5. The absence of office politics

There’s nothing healthier than a workplace that is utterly devoid of negativity office politics bring. This is one of the powerful indicators that a company thrives in shaping a healthy culture for everyone. When top executives solicit recommendations, acknowledge all wins—big or small, and hears out every employee, they leave little to no room for gossip and backbiting.  

6. Happy employees

Company leaders know the value and importance of their employees’ well-being and happiness. After all, happy employees perform really well, resulting in an increase in business revenue. Invested employees who are driven to deliver quality work even beyond their responsibilities signifies a strong organizational culture.

Leadership Characteristics for Successful Culture Change

  • Defined behavior

Leaders demonstrate specific behaviors, such as empathy, adaptability, active listening, and more that have a significant influence on their employees. These leadership behaviors are displayed in meetings and day-to-day interactions with employees. Seeing top executives exhibit such demeanor inspires employees to emulate the same principles and strive for their common goal.

  • Strong principles and values

Good company culture is built on a strong foundation of core values. Top leaders take the time to establish the company’s core values, like transparency, accountability, integrity, and collaboration, among others, so the employees also know what particular values to uphold. C-suite executives ingrain what company principles the organization stands for, what shapes a positive company culture, and what encourages people to stay.

  • Accountable

Top executives don’t take full credit for department wins or worse, take full credit for other people’s accomplishments. Instead, they share the success with their team. Leaders are answerable to any outcomes of a project—even when it’s negative. They are ready to take full responsibility, accept consequences, and won’t pass the blame to other employees. After all, success is sweeter when it’s a collective effort fueled by a common goal.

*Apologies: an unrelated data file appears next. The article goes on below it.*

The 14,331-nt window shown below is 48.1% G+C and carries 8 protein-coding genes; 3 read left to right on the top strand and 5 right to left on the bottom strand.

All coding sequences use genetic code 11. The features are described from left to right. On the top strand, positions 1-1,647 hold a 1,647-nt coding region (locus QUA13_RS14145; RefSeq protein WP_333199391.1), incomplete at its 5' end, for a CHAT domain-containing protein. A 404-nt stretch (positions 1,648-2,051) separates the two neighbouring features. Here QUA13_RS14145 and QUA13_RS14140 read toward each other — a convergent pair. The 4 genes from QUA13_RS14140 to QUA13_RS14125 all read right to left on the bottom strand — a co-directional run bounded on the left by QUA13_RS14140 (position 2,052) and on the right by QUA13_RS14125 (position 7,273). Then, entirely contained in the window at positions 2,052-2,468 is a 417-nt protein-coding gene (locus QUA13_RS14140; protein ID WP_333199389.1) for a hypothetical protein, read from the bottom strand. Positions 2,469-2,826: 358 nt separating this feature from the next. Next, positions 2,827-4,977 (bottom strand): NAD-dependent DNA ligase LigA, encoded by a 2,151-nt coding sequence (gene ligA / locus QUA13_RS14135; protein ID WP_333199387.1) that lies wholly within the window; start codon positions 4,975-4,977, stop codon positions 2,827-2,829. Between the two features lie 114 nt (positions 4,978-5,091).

• Always visible

Who do employees look up to or reach out to when things don’t go as planned? Top leaders know that visibility is vital in all aspects of the business. Employees should know that there’s a captain aboard the ship and they’re commanding the crew in the right direction. This fosters trust and empowers the people in the organization.

  • Holistic attitude

A surefire way to become an effective cultural activist and promote real change is to go deep into each stage of the employee life cycle. A fun and energetic startup culture won’t prosper in a micro-managed and over-engineered environment. Great leaders take into consideration the mental and social aspects of the work to support and foster the right culture.

It’s All About the Culture

At its core, company culture is more than just health benefits, all-you-can-eat snack bars, free gym memberships, or sleeping pods. It’s the lingering inspiration, motivation, and collective purpose evoked by the people at the top of the hierarchy.

Find C-suite executives who have a genuine desire to ingrain a positive cultural change in the company. You can get help from your recruitment agency to find the top talents you need to cultivate a healthy work environment where employees are happy and productive, resulting in business growth.  

TJ Pestano